Comment on Stadmark and Conley (2011) "Mussel farming as a nutrient reduction measure in the Baltic Sea: Consideration of nutrient biogeochemical cycles"

NOAA-National Marine Fisheries Service, NOAA Fisheries Milford Laboratory, Milford, CT, USA.
Marine Pollution Bulletin (Impact Factor: 2.79). 12/2011; 64(2):449-51; author reply 455-6. DOI: 10.1016/j.marpolbul.2011.11.024
Source: PubMed
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    ABSTRACT: Mussel farming is a highly discussed opportunity for inner coastal management measures to counteract the eutrophication of the Baltic Sea. There is currently a lack of detailed feasibility analyses for mussel aquaculture in German coastal waters. In 2010, a blue mussel (Mytilus edulis) farm began operating in the Kiel Fjord. In this study, we present an analysis combining measurements from this farm with a 3D-circulation and ecosystem model. We show that the mussel farm in the Kiel Fjord is incapable of producing harvests as large as farms in Swedish coastal waters. We assess and formulate the impact of the mussel farm on water transparency and calculate the attenuation coefficient and the Secchi depth from model data. Although water quality improvements are low due to the size of the farm, our results show that the area of increased water transparency is not limited to the farm area and even reaches the shoreline. We also examine the economic feasibility of the mussel farm and calculate the size of farm area, necessary to remove 10% of the riverine nutrient loads into the Kiel Fjord. We conclude that mussel farming can be a suitable supporting measure to improve water quality by removing nutrients and increasing water transparency in Kiel Fjord.
    Ocean & Coastal Management 06/2014; 101. DOI:10.1016/j.ocecoaman.2014.04.034 · 1.77 Impact Factor
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    ABSTRACT: Nutrient bioextraction using Gracilaria tikvahiae McLachlan was tested at two sites: one off Fairfield, CT (LIS), and the other at the mouth of the Bronx River Estuary (BRE), during the summer and fall of 2011 and 2012. The estimates of nitrogen (N) removal by Gracilaria over a 90-day growing season were up to 28 and 94 kg N ha−1 at the LIS and BRE sites, respectively. In July 2012, Gracilaria grewup to 16.5% day−1 at BRE and 4.8% day−1 at the LIS site. Tissue N contents at the same periods were 3.7% (BRE) and 1.5% (LIS), respectively. These results demonstrate rapid assimilation of nutrients fueling the growth of new Gracilaria tissue at the BRE site, while nutrients appeared to limit growth at the LIS site during the summer months. The estimated C removal by Gracilaria at the BRE and LIS sites were up to 300 kg ha−1 (LIS) and 727 kg ha−1 (BRE), respectively. The potential economic values of N and C sequestration for the period examined in this study were as high as $311 (LIS) and $940 ha−1 (BRE) for N, and $5.51 (LIS) and $13.32 ha−1 (BRE) for C if seaweed aquaculture would be included in Connecticut's Nitrogen Trading Program. This represents a potential additional economic incentive for seaweed growers, beyond the direct value of seaweed products. The findings in this study showed that seaweed (Gracilaria) aquaculture can be a useful technique for nutrient bioextraction in urbanized coastal waters, such as the estuaries of New York City (BRE) and Long Island Sound.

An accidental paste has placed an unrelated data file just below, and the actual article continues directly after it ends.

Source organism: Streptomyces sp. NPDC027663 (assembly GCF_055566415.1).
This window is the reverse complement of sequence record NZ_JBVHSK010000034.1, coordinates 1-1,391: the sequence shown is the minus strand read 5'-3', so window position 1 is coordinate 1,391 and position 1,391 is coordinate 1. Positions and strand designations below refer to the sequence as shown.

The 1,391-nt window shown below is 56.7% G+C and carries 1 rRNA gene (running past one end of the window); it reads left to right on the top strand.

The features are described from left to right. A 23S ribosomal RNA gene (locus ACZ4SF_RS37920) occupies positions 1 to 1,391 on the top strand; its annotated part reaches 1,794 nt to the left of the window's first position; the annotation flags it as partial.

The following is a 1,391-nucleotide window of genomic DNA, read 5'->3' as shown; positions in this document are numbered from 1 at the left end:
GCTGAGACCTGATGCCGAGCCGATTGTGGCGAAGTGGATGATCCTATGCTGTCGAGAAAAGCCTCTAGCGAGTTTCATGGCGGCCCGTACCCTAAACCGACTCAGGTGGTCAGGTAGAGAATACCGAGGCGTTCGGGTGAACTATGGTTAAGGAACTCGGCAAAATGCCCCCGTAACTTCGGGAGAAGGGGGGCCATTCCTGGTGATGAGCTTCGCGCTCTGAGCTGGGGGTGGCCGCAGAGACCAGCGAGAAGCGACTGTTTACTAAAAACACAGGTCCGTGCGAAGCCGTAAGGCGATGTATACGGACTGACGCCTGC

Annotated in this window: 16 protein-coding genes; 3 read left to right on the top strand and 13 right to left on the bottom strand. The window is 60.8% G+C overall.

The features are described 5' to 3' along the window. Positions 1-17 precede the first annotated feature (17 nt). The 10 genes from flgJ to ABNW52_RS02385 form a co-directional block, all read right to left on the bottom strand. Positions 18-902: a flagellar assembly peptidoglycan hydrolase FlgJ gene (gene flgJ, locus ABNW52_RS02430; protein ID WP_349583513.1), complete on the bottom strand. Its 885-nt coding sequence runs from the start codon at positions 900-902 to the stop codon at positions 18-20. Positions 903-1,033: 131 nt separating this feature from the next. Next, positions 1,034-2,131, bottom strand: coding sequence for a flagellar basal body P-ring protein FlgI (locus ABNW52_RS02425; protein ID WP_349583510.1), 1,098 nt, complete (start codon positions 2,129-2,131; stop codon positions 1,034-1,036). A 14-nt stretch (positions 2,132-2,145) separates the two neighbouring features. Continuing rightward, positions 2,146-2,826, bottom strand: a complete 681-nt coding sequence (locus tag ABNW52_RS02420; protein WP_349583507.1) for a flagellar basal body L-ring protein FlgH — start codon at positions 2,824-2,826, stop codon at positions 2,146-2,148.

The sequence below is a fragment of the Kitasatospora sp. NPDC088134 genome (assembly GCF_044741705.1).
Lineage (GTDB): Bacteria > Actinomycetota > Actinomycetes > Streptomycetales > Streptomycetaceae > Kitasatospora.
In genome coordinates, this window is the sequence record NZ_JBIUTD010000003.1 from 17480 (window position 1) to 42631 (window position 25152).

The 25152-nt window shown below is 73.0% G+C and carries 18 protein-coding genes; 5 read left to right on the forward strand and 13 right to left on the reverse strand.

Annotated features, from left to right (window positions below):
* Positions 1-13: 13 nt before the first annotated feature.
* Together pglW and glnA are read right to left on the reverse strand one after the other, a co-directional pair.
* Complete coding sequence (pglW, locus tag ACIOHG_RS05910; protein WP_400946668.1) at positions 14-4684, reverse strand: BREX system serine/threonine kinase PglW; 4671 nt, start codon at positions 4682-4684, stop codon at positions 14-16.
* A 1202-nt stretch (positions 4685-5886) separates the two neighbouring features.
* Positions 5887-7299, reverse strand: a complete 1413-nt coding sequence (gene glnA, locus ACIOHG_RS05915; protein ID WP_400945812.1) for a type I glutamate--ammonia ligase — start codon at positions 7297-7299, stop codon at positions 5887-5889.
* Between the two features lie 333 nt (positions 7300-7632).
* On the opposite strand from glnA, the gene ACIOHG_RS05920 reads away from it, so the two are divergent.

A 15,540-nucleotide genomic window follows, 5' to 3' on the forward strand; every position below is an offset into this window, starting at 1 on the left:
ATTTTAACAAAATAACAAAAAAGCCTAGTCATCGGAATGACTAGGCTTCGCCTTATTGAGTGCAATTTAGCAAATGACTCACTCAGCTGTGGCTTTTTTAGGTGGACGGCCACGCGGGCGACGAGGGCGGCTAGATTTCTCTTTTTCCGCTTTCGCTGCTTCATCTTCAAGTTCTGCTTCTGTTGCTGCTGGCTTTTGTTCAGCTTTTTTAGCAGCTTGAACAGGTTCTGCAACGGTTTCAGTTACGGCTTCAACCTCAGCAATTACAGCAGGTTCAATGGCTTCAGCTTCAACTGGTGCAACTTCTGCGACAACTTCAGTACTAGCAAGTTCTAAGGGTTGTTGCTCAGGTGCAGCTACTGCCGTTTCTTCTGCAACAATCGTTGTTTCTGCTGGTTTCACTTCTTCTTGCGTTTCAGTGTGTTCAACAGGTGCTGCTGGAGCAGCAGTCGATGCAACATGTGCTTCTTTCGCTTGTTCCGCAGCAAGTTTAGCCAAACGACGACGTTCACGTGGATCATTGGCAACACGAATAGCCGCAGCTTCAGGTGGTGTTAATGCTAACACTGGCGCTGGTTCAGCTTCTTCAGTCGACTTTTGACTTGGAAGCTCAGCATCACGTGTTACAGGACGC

Aquaculture 06/2014; 433:148-156. DOI:10.1016/j.aquaculture.2014.05.034 · 1.83 Impact Factor
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    ABSTRACT: Invertebrate animals that live at the bottom of aquatic ecosystems (i.e., benthic macrofauna) are important mediators between nutrients in the water column and microbes in the benthos. The presence of benthic macrofauna stimulates microbial nutrient dynamics through different types of animal–microbe interactions, which potentially affect the trophic status of aquatic ecosystems. This review contrasts three types of animal–microbe interactions in the benthos of aquatic ecosystems: (i) ecosystem engineering, (ii) grazing, and (iii) symbiosis. Their specific contributions to the turnover of fixed nitrogen (mainly nitrate and ammonium) and the emission of the greenhouse gas nitrous oxide are evaluated. Published data indicate that ecosystem engineering by sediment-burrowing macrofauna stimulates benthic nitrification and denitrification, which together allows fixed nitrogen removal. However, the release of ammonium from sediments is enhanced more strongly than the sedimentary uptake of nitrate. Ecosystem engineering by reef-building macrofauna increases nitrogen retention and ammonium concentrations in shallow aquatic ecosystems, but allows organic nitrogen removal through harvesting. Grazing by macrofauna on benthic microbes apparently has small or neutral effects on nitrogen cycling. Animal–microbe symbioses provide abundant and distinct benthic compartments for a multitude of nitrogen-cycle pathways. Recent studies reveal that ecosystem engineering, grazing, and symbioses of benthic macrofauna significantly enhance nitrous oxide emission from shallow aquatic ecosystems. The beneficial effect of benthic macrofauna on fixed nitrogen removal through coupled nitrification–denitrification can thus be offset by the concurrent release of (i) ammonium that stimulates aquatic primary production and (ii) nitrous oxide that contributes to global warming. Overall, benthic macrofauna intensifies the coupling between benthos, pelagial, and atmosphere through enhanced turnover and transport of nitrogen.
    Biogeosciences 12/2013; 10:7829-7846. DOI:10.5194/bg-10-7829-2013 · 3.75 Impact Factor